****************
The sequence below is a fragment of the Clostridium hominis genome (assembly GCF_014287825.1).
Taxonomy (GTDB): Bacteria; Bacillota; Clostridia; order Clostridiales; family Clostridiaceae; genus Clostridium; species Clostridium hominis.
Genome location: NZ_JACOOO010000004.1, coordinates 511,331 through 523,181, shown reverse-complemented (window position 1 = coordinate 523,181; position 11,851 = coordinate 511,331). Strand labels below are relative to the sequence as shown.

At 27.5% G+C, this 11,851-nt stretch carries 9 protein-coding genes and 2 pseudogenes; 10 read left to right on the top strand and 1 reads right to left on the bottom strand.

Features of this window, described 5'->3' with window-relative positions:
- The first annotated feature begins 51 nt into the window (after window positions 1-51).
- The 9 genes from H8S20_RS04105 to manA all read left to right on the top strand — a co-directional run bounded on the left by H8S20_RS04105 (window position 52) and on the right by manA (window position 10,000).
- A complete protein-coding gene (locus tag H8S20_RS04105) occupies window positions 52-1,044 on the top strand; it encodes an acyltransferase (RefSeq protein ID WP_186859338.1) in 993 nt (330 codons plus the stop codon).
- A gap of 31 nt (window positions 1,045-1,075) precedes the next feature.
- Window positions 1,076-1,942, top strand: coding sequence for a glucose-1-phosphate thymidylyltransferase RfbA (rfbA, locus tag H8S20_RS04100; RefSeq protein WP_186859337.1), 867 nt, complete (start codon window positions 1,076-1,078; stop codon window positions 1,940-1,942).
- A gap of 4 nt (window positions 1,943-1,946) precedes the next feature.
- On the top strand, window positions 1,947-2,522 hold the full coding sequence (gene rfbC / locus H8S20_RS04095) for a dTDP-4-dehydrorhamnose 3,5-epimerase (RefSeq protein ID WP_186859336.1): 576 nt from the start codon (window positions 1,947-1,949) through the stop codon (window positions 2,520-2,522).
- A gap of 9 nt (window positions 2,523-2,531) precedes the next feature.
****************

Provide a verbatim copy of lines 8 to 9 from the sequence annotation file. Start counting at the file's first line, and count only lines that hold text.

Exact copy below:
- A complete protein-coding gene (locus tag H8S20_RS04105) occupies window positions 52-1,044 on the top strand; it encodes an acyltransferase (RefSeq protein ID WP_186859338.1) in 993 nt (330 codons plus the stop codon).
- A gap of 31 nt (window positions 1,045-1,075) precedes the next feature.